5. The apparatus of claim 1, wherein said spot size width `y` is sufficiently small to maximize intensity of said x-ray beam with width `w` with said optic disposed at said optic-to-source distance of <60 millimeters.

6. The apparatus of claim 1, wherein said x-ray beam comprises a quasi-parallel x-ray beam and said x-ray source has a spot size width `y` of approximately 30 micrometers, and wherein the optic-to-source distance is approximately 1 millimeters such that said optic produces at its output a quasi-parallel x-ray beam with a width `w` of 1 millimeter.

7. Apparatus for producing a focused x-ray beam with a spot width `w`, said apparatus comprising:

an x-ray source having a spot size width `y`; and

a multiple-total-external reflection monolithic capillary optic ("optic") having an input and an output, and being positioned such that said input to said optic faces said x-ray source and is disposed at an optic-to-source distance of less than 60 millimeters, said optic having multiple channels each of which has an input aimed at the x-ray source and an output aimed at an output focal point spaced from the output of said optic, said output of said optic providing said focused x-ray beam.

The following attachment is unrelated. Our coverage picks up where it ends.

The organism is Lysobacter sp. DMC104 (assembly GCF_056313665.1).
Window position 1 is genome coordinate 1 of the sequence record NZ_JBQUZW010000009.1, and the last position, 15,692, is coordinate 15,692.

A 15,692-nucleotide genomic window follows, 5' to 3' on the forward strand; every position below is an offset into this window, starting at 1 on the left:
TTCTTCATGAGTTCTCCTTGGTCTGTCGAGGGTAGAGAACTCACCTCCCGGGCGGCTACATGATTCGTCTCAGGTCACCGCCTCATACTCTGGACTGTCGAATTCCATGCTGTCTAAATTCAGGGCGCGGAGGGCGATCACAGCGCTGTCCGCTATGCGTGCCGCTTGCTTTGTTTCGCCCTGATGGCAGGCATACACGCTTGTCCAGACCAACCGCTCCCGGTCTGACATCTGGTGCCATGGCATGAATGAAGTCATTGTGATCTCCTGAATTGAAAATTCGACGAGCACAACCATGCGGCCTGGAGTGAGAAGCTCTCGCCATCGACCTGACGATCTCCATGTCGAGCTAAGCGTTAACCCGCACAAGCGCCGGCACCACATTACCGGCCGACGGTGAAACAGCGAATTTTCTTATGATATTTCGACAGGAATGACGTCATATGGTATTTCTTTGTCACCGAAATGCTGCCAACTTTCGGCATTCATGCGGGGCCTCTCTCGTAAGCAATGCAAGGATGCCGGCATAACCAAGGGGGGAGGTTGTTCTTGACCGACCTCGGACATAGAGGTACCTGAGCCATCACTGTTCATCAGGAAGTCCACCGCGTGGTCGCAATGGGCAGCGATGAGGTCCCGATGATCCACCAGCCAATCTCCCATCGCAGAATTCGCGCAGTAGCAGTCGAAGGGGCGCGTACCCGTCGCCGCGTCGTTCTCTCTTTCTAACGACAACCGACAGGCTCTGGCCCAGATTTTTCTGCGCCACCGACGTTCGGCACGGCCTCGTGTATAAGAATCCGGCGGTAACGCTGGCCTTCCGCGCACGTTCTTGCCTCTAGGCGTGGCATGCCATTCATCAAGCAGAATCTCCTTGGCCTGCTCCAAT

8. The apparatus of claim 7, wherein said spot size width `y` is of 100 micrometers, the optic-to-source distance is approximately 27 millimeters, and said optic has an output focal length of approximately 2 millimeters.

9. The apparatus of claim 8, wherein said optic input has a diameter of 7 millimeters and the input of each channel of said multiple channels in said optic is 14 micrometers.

10. The apparatus of claim 7, wherein said spot size width `y` of <300 micrometers.

11. The apparatus of claim 7, wherein said spot size width `y` is sufficiently small to maximize intensity of said focused x-ray beam with spot width `w` with said optic disposed at said optic-to-source distance of <60 millimeters.